Friday, February 12, 2010

Chesapeake: The Copernicus Strategy

There was a post at the Financial Times web site yesterday suggesting that one of the reasons behind Chesapeake Energy's strategy of engaging in joint ventures with larger, often international partners is to remain an independent company and avoid a corporate takeover.  The theory is that with so many codified partnerships it would be too messy and contentious of a deal for an acquirer to undertake. 

I think that this line of thinking is true, but I submit that it is selling Chesapeake short.  I think the company is following more ambitious strategy, what I call the Copernicus Strategy.  Chesapeake wants to be the center of the natural gas universe and have all the other companies in the industry revolve around it, much as the planets in our solar system revolve around and depend upon the sun.  It wants to be the first company that comes to mind when you hear "natural gas."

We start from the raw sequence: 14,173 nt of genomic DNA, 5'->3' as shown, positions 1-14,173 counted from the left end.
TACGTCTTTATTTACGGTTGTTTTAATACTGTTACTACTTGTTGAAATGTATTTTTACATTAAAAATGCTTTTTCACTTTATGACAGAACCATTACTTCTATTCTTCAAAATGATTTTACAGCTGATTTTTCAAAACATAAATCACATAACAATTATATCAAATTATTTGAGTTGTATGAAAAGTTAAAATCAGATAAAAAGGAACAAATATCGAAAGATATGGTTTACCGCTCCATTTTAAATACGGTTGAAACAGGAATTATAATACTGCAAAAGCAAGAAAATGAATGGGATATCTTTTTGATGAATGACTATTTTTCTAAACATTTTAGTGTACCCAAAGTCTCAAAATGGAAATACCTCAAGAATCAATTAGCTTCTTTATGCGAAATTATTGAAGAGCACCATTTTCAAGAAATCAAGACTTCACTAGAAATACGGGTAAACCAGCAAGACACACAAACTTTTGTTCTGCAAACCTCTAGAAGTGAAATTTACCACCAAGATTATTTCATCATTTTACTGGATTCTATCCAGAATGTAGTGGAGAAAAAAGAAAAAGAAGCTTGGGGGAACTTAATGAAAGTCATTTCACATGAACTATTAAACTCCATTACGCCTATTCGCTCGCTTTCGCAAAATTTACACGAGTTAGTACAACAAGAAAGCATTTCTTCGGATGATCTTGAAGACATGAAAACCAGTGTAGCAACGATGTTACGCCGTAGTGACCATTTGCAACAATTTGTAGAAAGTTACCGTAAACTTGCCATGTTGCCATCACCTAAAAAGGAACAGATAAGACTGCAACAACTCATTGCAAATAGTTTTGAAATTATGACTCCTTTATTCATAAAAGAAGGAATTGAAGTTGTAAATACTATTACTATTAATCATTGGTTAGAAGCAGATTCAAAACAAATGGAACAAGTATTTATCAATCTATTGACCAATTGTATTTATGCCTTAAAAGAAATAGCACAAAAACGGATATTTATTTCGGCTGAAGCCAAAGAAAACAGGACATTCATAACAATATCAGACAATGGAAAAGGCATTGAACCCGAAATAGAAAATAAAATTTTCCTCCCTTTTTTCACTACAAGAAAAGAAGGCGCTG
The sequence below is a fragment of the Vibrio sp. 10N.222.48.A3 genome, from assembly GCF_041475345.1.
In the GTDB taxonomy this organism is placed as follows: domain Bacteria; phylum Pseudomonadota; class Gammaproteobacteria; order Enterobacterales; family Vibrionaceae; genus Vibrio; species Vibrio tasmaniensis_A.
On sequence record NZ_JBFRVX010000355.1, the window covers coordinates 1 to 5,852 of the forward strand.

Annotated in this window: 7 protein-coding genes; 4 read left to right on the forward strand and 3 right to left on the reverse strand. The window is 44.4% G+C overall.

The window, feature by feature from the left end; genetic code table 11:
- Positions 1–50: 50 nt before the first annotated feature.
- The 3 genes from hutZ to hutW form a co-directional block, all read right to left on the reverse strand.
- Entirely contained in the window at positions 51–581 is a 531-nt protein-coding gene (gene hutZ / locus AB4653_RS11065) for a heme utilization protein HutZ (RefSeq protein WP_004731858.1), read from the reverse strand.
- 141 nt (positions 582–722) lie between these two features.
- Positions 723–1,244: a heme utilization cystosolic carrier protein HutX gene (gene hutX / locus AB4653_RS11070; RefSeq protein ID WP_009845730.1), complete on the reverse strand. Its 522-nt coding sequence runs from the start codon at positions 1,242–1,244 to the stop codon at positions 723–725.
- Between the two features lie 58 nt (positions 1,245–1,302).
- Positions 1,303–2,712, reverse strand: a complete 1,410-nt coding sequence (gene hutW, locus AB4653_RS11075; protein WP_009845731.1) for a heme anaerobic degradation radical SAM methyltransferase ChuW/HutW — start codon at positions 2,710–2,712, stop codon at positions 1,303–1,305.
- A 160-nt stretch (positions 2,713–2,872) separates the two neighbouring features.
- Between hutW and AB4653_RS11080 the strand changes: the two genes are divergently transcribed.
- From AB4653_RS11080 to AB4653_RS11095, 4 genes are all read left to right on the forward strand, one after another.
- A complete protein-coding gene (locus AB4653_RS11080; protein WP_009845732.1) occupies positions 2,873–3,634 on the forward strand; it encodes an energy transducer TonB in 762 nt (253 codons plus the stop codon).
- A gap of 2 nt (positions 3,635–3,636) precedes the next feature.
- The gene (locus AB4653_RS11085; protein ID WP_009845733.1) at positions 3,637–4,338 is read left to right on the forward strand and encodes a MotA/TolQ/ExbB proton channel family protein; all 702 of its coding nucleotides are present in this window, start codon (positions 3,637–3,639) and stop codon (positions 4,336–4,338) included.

Chesapeake is quick to point out its ranking in terms of production or acreage by geographic area.  It is the most aggressive entrant to a new play and usually is the first and loudest to shout about it.  The deals with big integrated oil companies are ones where these companies effectively submit to Chesapeake, paying a premium for access to the company's acreage and knowledge.  It allows Chesapeake to become a partner in future deals and the all around go-to guy for natural gas.

It is important for all of the company's stakeholders (shareholders, partners, lessees, etc.) not to underestimate Chesapeake's outsized ambitions. 

But that's just my opinion.

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